In July, a loggerhead sea turtle came to the Aquarium through our National Aquarium Animal Rescue program, which takes in stranded marine animals with the goal of treating them back to health and releasing them back into their natural habitats.
Upon arrival the turtle was thin and her shell was covered with barnacles, mussels, and a thick growth of algae. To assess the turtle's health, the Aquarium's veterinary staff needed to evaluate the condition of her shell and check for any internal disease.
For this very special case, the vets called on the help of outside healthcare professionals. The radiology staff at John's Hopkins Hospital stepped in to help. They volunteered their time and gave the Aquarium staff after hours access to their equipment, so the vets could get a good look at the turtles internal functions. Check out the video:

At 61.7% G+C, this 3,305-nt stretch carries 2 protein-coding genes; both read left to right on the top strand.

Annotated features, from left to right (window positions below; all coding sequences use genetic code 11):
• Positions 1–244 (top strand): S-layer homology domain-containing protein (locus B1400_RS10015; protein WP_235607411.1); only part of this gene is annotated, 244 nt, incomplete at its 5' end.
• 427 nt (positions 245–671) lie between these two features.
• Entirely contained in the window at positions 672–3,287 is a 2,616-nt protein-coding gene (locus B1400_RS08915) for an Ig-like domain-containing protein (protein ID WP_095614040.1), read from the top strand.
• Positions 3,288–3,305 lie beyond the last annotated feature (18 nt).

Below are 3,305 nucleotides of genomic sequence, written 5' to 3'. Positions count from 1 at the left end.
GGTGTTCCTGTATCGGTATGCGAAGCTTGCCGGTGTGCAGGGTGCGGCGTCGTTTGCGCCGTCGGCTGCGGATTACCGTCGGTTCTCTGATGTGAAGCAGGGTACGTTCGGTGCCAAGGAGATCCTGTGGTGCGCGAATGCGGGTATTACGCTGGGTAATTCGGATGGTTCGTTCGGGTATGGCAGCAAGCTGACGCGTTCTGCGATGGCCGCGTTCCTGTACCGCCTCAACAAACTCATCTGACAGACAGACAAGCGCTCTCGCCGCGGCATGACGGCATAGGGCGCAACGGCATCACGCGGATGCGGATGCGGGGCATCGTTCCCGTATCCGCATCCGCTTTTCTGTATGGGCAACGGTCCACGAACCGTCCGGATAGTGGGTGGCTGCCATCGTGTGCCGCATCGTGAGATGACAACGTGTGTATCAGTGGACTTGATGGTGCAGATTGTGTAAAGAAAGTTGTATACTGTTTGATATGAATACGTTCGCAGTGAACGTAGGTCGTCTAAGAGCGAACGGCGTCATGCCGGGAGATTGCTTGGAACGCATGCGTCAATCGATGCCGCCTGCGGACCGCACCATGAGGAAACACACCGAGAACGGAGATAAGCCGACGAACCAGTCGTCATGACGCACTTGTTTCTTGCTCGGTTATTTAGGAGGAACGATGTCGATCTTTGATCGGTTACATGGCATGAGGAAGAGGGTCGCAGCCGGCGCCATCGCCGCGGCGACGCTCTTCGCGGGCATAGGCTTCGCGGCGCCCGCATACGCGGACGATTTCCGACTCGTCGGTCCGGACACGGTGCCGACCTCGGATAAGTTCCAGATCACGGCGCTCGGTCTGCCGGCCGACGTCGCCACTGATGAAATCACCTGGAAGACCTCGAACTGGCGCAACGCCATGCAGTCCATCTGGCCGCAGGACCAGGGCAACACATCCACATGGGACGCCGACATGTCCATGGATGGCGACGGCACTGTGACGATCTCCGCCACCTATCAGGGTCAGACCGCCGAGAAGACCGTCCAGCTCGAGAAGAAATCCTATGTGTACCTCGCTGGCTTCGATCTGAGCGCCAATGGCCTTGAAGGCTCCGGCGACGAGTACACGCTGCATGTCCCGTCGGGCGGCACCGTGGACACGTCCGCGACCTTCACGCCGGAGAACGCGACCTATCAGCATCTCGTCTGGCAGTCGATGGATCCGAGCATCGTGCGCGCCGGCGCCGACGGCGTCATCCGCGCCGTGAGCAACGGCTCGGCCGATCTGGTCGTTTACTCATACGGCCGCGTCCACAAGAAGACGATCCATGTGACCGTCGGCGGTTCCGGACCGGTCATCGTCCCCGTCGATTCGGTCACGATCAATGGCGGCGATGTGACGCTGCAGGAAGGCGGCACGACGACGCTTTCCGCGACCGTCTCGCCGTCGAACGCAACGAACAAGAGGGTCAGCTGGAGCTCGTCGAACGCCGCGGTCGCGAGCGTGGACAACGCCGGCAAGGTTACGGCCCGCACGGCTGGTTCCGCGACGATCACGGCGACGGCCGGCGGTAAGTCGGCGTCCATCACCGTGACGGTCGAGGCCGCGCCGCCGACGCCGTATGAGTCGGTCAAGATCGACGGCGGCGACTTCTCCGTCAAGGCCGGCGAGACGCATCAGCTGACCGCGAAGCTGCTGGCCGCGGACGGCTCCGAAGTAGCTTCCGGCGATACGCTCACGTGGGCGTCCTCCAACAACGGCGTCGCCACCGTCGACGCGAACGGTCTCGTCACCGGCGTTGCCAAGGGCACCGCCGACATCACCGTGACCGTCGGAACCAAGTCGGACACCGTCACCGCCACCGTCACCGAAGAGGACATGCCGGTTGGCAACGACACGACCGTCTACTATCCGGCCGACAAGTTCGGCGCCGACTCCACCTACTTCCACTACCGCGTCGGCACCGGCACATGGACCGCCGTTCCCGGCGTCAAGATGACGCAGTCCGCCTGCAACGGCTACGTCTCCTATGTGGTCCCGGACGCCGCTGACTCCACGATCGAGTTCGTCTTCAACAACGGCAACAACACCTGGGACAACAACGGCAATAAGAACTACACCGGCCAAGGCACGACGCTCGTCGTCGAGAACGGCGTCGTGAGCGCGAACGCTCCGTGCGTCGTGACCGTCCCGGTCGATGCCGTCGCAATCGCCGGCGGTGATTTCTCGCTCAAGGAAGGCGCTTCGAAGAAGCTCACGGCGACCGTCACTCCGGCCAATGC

With the help of John's Hopkins, the Aquarium vets were able to determine some minor problems with the health of her shell and have been able to treat the condition. The National Aquarium Animal Rescue team is now planning to transport the turtle to Florida in February for release into warmer waters.